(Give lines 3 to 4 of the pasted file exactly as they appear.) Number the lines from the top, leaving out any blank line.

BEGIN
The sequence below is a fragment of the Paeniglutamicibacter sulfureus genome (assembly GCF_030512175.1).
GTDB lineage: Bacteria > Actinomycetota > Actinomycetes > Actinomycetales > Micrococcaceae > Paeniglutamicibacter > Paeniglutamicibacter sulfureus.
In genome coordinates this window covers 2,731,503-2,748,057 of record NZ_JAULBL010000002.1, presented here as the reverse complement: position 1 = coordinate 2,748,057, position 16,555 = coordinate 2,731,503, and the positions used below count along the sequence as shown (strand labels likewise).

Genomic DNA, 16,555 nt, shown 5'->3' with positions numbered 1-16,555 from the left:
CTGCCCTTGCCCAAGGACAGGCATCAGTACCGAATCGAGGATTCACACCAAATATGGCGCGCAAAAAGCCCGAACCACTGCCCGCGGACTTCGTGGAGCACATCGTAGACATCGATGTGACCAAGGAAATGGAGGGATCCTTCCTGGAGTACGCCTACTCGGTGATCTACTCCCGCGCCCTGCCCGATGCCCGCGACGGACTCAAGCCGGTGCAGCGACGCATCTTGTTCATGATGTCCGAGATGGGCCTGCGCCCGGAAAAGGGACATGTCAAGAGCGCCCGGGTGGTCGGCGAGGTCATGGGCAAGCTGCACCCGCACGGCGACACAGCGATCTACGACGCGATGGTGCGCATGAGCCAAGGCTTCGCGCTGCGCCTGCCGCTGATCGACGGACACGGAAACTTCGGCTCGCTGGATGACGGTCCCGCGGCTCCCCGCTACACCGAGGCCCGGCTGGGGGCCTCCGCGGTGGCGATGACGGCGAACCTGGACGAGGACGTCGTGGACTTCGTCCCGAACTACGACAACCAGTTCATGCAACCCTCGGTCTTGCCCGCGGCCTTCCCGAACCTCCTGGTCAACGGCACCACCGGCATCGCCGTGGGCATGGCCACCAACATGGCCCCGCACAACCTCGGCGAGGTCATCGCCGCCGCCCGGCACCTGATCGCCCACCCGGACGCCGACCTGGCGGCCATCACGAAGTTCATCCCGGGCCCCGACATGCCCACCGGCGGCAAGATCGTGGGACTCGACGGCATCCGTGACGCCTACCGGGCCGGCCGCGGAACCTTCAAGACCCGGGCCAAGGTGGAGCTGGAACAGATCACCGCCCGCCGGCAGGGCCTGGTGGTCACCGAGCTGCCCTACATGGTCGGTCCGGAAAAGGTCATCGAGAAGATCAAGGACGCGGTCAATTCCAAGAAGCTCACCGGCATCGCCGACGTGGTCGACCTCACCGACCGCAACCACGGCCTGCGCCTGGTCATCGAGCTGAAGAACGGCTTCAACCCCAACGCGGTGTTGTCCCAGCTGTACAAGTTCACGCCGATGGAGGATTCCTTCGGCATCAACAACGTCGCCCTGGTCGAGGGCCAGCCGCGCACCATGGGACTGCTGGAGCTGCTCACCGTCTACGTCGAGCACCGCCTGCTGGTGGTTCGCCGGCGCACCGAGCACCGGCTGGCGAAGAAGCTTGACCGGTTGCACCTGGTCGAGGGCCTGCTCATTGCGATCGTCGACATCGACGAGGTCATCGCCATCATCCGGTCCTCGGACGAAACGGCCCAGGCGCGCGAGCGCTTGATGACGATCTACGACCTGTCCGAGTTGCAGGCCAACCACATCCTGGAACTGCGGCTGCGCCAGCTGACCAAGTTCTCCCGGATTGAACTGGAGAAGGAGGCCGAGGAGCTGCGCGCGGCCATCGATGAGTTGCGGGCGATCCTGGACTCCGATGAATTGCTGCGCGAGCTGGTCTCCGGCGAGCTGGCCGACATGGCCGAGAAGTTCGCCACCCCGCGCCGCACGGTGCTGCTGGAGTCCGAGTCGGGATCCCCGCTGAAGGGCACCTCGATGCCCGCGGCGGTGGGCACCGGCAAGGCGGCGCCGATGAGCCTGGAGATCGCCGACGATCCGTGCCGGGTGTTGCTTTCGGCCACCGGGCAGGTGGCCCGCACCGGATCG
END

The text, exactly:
In genome coordinates this window covers 2,731,503-2,748,057 of record NZ_JAULBL010000002.1, presented here as the reverse complement: position 1 = coordinate 2,748,057, position 16,555 = coordinate 2,731,503, and the positions used below count along the sequence as shown (strand labels likewise).

Genomic DNA, 16,555 nt, shown 5'->3' with positions numbered 1-16,555 from the left: